The word gentleman has a long history, and the meaning of the word has changed throughout the ages. Our society has changed greatly in the last 50 years, yet when some people think of a gentleman, the image that pops up is usually someone from the 19th, or the first half of the 20th century.
The liberation of women, the equality movement and not least the #metoo movement have brought a lot of good. It has pointed out and in some cases helped us get rid of some toxic male behaviours. It has given women more power and opportunities.
While the purpose of these movements have been to ensure that toxic masculine behaviour is no longer tolerated, it has failed to strengthen the positive aspects of masculinity.
Or, rather, it hasn’t failed. It was never it’s purpose. It’s up to us to define what it is being a man today. And especially what it means to be a modern gentleman.
History of the word gentleman
Originally, a gentleman was the lowest rank of the landed gentry of England, ranking below an esquire and above a yeoman; by definition, the rank of gentleman comprised the younger sons of the younger sons of peers, and the younger sons of a baronet, a knight, and an esquire, in perpetual succession.
As such, the connotation of the term gentleman captures the common denominator of gentility (and often a coat of arms); a right shared by the peerage and the gentry, the constituent classes of the British nobility.
Yeah, the English hierarchy of social statuses is confusing, I know. But it gets easier.
The word gentleman as an indicator of rank had already become of doubtful value before the great political and social changes of the 19th century gave the word a wider, more informal meaning. The change of meaning of the world can be seen through the successive editions of the Encyclopædia Britannica:
In the 5th edition (1815), “a gentleman is one, who without any title, bears a coat of arms, or whose ancestors have been freemen.”
In the 7th edition (1845) it still implies a definite social status: “All above the rank of yeomen.”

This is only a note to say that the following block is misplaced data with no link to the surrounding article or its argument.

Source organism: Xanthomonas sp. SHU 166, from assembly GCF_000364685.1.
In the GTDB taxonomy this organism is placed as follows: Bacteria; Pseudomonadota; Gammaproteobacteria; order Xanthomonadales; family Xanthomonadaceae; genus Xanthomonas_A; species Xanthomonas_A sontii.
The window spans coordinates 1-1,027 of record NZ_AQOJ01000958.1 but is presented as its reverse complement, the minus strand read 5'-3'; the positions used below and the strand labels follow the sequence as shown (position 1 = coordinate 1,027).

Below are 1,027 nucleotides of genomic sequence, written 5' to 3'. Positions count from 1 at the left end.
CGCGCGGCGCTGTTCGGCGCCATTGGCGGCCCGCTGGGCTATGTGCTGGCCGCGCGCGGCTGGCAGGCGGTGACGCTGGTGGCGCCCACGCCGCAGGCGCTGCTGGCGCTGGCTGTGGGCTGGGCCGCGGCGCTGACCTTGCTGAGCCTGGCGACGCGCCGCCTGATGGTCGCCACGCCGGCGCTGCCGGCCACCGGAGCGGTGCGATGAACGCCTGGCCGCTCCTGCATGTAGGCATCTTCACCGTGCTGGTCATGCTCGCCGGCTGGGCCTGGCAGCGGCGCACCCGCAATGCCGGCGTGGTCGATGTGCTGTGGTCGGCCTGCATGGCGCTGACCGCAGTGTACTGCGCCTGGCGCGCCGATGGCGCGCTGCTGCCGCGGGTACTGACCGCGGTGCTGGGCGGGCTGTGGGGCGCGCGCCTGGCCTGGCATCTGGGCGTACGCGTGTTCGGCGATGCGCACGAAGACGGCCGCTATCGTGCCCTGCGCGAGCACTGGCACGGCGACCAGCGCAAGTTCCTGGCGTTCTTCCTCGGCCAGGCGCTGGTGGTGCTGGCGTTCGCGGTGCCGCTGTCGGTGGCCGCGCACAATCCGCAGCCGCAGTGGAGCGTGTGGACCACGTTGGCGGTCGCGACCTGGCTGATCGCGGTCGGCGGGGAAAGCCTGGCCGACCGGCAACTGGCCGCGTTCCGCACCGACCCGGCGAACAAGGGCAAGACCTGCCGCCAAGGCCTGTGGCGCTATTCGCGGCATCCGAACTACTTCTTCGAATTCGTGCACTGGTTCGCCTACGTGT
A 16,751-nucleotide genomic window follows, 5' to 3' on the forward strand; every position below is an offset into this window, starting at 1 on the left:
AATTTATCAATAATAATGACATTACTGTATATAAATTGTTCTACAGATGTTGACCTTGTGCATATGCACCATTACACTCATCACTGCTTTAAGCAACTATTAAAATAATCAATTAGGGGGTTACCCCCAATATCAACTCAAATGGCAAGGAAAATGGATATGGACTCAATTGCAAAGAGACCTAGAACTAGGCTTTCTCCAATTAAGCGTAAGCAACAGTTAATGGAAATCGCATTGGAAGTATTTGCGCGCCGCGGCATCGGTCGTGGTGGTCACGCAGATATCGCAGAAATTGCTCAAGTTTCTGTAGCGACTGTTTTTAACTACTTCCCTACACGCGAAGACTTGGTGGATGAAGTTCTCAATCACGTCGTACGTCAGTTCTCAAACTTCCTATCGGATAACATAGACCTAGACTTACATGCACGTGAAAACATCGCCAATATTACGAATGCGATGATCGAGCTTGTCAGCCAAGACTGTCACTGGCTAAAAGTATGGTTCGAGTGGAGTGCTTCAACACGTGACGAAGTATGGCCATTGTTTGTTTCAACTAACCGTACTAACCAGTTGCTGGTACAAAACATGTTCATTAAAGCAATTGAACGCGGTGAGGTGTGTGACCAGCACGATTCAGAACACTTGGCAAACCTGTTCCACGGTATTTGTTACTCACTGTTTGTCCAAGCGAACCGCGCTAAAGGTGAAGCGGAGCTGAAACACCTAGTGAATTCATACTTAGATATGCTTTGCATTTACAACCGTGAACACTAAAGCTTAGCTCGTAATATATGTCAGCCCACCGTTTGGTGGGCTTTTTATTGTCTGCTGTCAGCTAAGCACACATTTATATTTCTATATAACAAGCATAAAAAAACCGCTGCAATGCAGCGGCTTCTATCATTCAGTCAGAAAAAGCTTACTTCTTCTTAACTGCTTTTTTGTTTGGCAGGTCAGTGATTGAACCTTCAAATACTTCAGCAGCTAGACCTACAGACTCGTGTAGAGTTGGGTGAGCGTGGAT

In the 8th edition (1856), this is still defined in similar words as in the 5th edition, but the writer adds, “By courtesy this title is generally accorded to all persons above the rank of common tradesmen when their manners are indicative of a certain amount of refinement and intelligence.”
And from the mid 19th century and onwards, gentlemen has more and more come to be related to behaviour than heritage, slowly morphing into how the word is used today.
A modern definition
A gentleman is a man who treats others, both men and women, regardless of their standing, in a respectful manner and not taking advantage, pushing or manipulatong others into doing things that are not in their best interest. In other words, it’s OK to push someone to for example seek medical care or pursuing their dreams, but not pushing or manipulating someone to do you favours.
This also has some implications, for instance that:
- Don’t take your anger or frustrations out on others.
- That you don’t discriminate based on gender, ethnicity, sexual preference or anything else.
- That you listen to others more than you speak.
- That you don’t brag, boast or belittle others.
- That you dress and act in order to feel comfortable rather than to impress.
- That, especially as a leader, you inspire and encourage rather than command and demand.
- That you own up to your mistakes
- That you forgive the mistakes of others
- That you are awesome!